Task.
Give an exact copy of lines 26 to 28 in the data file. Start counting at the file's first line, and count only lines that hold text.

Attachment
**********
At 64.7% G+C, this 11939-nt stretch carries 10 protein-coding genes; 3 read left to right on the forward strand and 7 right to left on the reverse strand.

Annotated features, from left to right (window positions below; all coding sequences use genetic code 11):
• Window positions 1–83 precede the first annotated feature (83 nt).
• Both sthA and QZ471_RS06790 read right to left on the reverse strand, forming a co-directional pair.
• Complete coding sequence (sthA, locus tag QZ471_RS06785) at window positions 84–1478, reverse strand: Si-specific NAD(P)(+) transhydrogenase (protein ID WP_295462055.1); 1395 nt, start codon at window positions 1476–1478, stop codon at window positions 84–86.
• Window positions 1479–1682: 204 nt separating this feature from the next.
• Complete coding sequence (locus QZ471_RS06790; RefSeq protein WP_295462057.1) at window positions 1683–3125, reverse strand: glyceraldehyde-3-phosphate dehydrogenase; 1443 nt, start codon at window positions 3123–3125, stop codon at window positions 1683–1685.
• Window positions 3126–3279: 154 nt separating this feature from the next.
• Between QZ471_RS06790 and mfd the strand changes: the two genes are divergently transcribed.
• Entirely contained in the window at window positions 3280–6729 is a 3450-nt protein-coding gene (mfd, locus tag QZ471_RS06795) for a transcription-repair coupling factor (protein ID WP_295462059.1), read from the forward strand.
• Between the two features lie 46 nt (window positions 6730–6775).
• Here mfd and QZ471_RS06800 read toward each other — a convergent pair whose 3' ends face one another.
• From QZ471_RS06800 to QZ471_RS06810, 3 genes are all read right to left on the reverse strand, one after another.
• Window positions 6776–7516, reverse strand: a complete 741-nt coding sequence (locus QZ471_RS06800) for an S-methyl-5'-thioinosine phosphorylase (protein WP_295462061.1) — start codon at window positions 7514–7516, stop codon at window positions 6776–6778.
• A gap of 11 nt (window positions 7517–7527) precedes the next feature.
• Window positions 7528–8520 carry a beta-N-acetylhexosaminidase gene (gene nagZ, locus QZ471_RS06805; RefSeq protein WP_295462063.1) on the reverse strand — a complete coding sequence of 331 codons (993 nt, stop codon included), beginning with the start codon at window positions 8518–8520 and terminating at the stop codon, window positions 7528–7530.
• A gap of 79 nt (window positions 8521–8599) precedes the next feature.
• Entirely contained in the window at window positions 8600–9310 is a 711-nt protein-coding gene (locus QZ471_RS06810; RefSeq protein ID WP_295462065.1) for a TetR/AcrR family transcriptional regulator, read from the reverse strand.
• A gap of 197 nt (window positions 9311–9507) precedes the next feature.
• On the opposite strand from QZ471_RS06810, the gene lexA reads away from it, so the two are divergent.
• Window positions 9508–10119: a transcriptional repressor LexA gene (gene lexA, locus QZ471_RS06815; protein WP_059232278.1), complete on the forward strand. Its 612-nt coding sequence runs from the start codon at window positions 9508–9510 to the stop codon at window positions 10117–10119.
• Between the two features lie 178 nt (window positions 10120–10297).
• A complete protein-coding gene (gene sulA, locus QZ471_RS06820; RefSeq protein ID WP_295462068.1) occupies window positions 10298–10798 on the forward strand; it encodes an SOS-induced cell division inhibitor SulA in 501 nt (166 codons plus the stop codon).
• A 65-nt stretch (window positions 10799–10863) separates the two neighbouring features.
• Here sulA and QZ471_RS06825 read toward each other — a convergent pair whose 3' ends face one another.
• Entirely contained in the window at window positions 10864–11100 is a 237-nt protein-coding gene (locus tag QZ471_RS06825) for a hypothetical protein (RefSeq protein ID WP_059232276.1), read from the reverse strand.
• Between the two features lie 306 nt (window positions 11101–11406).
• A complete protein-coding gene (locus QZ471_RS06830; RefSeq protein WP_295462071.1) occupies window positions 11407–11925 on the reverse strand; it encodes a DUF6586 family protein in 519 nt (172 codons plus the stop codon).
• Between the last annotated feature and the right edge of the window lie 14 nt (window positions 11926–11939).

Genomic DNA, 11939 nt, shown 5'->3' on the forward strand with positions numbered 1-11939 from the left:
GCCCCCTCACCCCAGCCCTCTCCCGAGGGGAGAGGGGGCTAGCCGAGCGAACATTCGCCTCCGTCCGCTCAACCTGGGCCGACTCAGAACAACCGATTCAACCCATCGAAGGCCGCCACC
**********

• Entirely contained in the window at window positions 10864–11100 is a 237-nt protein-coding gene (locus tag QZ471_RS06825) for a hypothetical protein (RefSeq protein ID WP_059232276.1), read from the reverse strand.
• Between the two features lie 306 nt (window positions 11101–11406).
• A complete protein-coding gene (locus QZ471_RS06830; RefSeq protein WP_295462071.1) occupies window positions 11407–11925 on the reverse strand; it encodes a DUF6586 family protein in 519 nt (172 codons plus the stop codon).